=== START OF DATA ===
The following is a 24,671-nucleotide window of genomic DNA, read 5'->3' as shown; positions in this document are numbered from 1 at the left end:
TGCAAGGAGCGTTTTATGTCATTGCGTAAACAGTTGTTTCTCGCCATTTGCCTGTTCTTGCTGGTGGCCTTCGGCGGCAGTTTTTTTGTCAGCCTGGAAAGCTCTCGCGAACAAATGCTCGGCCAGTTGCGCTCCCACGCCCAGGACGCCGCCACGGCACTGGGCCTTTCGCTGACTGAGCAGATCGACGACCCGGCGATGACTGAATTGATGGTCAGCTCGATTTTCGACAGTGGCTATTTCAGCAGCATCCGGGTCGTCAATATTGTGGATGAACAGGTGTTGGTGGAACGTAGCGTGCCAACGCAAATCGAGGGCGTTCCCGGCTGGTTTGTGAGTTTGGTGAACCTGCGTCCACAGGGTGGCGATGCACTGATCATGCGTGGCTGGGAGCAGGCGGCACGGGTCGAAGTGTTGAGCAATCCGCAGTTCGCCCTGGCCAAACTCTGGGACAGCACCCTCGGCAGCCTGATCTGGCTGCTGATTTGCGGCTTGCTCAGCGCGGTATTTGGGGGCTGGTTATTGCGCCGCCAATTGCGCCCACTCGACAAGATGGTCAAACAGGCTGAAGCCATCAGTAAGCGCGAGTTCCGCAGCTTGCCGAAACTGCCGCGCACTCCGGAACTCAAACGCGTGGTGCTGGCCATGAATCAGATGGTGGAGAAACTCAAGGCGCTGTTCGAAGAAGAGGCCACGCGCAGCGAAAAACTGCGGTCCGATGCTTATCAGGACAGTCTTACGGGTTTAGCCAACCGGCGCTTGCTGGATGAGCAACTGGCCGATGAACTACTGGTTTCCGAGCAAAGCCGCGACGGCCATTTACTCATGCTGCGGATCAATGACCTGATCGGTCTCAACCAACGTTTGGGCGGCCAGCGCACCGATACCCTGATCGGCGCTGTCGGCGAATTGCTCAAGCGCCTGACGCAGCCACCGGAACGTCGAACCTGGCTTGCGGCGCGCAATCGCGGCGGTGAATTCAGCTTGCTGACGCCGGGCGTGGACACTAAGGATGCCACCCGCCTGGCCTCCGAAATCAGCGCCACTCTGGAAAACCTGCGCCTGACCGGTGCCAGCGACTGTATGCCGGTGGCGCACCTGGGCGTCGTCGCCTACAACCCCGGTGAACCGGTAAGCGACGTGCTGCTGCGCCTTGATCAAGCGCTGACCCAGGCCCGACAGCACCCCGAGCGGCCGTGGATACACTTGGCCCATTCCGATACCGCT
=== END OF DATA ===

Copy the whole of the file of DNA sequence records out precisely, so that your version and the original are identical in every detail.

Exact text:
The following is a 24,671-nucleotide window of genomic DNA, read 5'->3' as shown; positions in this document are numbered from 1 at the left end:
TGCAAGGAGCGTTTTATGTCATTGCGTAAACAGTTGTTTCTCGCCATTTGCCTGTTCTTGCTGGTGGCCTTCGGCGGCAGTTTTTTTGTCAGCCTGGAAAGCTCTCGCGAACAAATGCTCGGCCAGTTGCGCTCCCACGCCCAGGACGCCGCCACGGCACTGGGCCTTTCGCTGACTGAGCAGATCGACGACCCGGCGATGACTGAATTGATGGTCAGCTCGATTTTCGACAGTGGCTATTTCAGCAGCATCCGGGTCGTCAATATTGTGGATGAACAGGTGTTGGTGGAACGTAGCGTGCCAACGCAAATCGAGGGCGTTCCCGGCTGGTTTGTGAGTTTGGTGAACCTGCGTCCACAGGGTGGCGATGCACTGATCATGCGTGGCTGGGAGCAGGCGGCACGGGTCGAAGTGTTGAGCAATCCGCAGTTCGCCCTGGCCAAACTCTGGGACAGCACCCTCGGCAGCCTGATCTGGCTGCTGATTTGCGGCTTGCTCAGCGCGGTATTTGGGGGCTGGTTATTGCGCCGCCAATTGCGCCCACTCGACAAGATGGTCAAACAGGCTGAAGCCATCAGTAAGCGCGAGTTCCGCAGCTTGCCGAAACTGCCGCGCACTCCGGAACTCAAACGCGTGGTGCTGGCCATGAATCAGATGGTGGAGAAACTCAAGGCGCTGTTCGAAGAAGAGGCCACGCGCAGCGAAAAACTGCGGTCCGATGCTTATCAGGACAGTCTTACGGGTTTAGCCAACCGGCGCTTGCTGGATGAGCAACTGGCCGATGAACTACTGGTTTCCGAGCAAAGCCGCGACGGCCATTTACTCATGCTGCGGATCAATGACCTGATCGGTCTCAACCAACGTTTGGGCGGCCAGCGCACCGATACCCTGATCGGCGCTGTCGGCGAATTGCTCAAGCGCCTGACGCAGCCACCGGAACGTCGAACCTGGCTTGCGGCGCGCAATCGCGGCGGTGAATTCAGCTTGCTGACGCCGGGCGTGGACACTAAGGATGCCACCCGCCTGGCCTCCGAAATCAGCGCCACTCTGGAAAACCTGCGCCTGACCGGTGCCAGCGACTGTATGCCGGTGGCGCACCTGGGCGTCGTCGCCTACAACCCCGGTGAACCGGTAAGCGACGTGCTGCTGCGCCTTGATCAAGCGCTGACCCAGGCCCGACAGCACCCCGAGCGGCCGTGGATACACTTGGCCCATTCCGATACCGCT